‘He looked like a bird of prey, all black and swooping against the silver sheen of ice. He was an elderly gentleman. He was very good on the blades.' Thomas Gifford, The Assassin

Indeed, this character - portrayed at once as ‘all black’ and a ‘bird of prey’ - is ‘very good on the blades’. He is an assassin. The sinister undertones are made all the more alarming by his incongruous description as ‘an elderly gentleman’.
4. Threat.

‘Dmitri asked, “Do you know we’re being followed, Mr Stanford?”
“Yes.” He had been aware of them for the past twenty-four hours.' Sidney Sheldon, Morning, Noon & Night

From just these few words, the reader has grounds to suspect that the protagonist is a man of substance (Dmitri treats him deferently), that the story takes place in Eastern Europe (‘Dmitri’), and that something unpleasant is about to happen.
Cut to the chase

Open a dozen successful novels at random and you’ll find a dozen, seemingly different, openers. But I wager most of them will fall into one of those four categories. And most of them will ‘cut to the chase’ - that is, they’ll plunge the reader straight in medias res, into the heart of the story.

Erle Stanley Gardner was a master of this ploy. Here’s how he opens one Perry Mason story:

‘Della Street, Perry Mason’s confidential secretary, said, “John Addison is on the phone, Chief. He’s so excited he’s sputtering.”
‘“John Racer Addison?”
‘“Yes. The department store man. He sounds as though he’s about to explode into the telephone.”'Erle Stanley Gardner, The Case of the Vagabond Virgin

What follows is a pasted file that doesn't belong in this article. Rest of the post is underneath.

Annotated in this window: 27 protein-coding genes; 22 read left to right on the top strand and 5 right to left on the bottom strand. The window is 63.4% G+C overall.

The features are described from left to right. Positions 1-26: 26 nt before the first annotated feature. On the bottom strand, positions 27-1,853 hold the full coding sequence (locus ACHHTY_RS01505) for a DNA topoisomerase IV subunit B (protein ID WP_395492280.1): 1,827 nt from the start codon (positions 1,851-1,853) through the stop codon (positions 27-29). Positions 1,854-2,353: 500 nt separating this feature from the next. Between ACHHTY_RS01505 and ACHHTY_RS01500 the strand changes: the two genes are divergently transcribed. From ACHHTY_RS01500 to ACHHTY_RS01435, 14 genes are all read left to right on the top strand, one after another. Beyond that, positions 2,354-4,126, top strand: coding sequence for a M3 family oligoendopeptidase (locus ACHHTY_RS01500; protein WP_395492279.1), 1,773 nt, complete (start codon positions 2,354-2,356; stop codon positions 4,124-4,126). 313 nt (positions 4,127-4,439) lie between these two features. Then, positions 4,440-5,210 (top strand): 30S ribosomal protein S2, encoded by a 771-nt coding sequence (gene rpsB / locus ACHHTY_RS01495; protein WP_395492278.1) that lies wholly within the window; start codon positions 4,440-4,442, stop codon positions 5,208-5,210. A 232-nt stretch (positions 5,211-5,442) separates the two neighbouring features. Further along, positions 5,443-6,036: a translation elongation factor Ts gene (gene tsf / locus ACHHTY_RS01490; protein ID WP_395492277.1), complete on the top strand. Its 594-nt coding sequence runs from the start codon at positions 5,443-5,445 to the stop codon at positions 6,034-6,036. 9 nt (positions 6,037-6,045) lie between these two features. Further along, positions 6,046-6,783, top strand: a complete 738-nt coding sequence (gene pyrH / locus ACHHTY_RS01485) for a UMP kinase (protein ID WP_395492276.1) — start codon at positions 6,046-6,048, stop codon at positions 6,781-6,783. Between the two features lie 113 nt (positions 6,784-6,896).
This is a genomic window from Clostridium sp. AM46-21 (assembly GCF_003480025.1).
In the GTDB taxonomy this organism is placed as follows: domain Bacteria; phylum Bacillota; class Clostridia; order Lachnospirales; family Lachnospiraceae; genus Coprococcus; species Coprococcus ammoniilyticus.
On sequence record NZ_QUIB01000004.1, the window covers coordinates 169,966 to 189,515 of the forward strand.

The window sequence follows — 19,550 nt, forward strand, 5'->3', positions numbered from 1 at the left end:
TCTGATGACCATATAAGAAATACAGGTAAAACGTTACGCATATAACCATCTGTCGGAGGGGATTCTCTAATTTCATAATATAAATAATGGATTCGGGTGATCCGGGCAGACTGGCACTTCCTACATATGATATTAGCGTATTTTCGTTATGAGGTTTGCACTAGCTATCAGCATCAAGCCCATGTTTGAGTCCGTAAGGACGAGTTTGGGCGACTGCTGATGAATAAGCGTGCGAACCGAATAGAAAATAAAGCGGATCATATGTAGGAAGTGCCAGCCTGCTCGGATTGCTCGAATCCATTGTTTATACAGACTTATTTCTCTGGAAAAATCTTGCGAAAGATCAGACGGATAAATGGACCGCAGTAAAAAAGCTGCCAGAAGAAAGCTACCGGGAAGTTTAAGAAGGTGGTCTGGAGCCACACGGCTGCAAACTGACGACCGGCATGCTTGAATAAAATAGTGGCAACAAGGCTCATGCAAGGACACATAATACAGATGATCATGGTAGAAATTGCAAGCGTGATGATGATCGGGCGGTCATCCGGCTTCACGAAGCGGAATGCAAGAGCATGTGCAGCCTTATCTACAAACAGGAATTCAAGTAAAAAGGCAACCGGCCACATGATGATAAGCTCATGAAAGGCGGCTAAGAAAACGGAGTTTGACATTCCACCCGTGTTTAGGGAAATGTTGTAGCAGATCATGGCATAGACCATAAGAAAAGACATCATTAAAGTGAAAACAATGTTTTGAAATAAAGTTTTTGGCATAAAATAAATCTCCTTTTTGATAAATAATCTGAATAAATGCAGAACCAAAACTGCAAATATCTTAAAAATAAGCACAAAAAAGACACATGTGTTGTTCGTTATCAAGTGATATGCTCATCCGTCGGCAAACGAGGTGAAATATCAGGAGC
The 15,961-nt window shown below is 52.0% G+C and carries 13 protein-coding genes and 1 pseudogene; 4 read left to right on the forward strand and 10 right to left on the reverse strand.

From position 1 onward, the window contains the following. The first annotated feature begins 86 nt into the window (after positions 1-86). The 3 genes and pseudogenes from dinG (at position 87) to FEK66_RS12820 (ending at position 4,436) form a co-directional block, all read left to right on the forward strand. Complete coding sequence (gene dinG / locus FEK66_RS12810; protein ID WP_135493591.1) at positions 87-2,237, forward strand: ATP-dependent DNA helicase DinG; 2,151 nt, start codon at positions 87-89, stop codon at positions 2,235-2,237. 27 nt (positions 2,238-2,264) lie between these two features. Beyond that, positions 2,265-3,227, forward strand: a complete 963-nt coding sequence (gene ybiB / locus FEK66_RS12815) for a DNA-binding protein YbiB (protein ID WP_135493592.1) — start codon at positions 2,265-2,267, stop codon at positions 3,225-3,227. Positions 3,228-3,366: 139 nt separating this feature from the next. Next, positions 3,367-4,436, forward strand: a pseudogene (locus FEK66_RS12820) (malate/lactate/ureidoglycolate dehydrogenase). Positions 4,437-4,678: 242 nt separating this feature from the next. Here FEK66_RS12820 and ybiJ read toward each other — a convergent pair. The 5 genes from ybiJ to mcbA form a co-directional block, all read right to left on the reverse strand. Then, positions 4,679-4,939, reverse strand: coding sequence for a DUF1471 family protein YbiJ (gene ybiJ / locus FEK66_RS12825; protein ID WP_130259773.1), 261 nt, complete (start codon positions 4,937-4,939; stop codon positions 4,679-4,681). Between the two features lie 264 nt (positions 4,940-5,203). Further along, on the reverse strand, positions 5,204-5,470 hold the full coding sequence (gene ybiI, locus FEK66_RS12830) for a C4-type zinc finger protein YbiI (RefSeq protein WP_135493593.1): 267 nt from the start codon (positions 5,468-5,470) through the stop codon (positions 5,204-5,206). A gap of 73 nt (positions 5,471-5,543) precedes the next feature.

A less astute novelist might have taken a thousand words to get across all that information - the characterisation of the main players (‘confidential secretary’, ‘Chief’, ‘the department store man’), an emotional conflict (‘sputtering’, ‘explode’), and an enthralling plot about to unfold. Gardner does all that, and throws the reader straight into the tale, in just 38 words.

Nobody writes a strong opener at the first - or even tenth - attempt. So don’t try to perfect it in your first draft. Finish the story and then return to the start.

It may take you as long to hone the opener as it did the entire story. And so it should, because the opener is the most important part of your story.

Indeed, it’s nearly – but not quite - as important as the covering letter to your agent!  
One classic way to open a story...

is to put the essence of your plot into the first line, expressed as an intriguing question. 'You can't have a murder without a body, can you?' That's the opening of one of my novels and - in just ten words - it conveys the nugget of the plot. Several nasty murders appear to have taken place but where are the bodies?

If you can also frame your opening question in a line of dialogue, your opener will have even more power. Dialogue is dynamic by its nature.



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I was introduced to this song by my daughter's chorus. Thanks, Ms. Trobaugh. Crazy that I've only heard of it now.
My daughter learned about it at age 10. That's cool.
Here are the lyrics--
Blackbird The Beatles Blackbird singing in the dead of night
Take these broken wings and learn to fly
All your life
You were only waiting for this moment to arise. Blackbird singing in the dead of night
Take these sunken eyes and learn to see
All your life
You were only waiting for this moment to be free. Blackbird fly, blackbird fly
Into the light of the dark black night. Blackbird fly, blackbird fly
Into the light of the dark black night. Blackbird singing…
My favorite rendition is Sarah McLachlan's: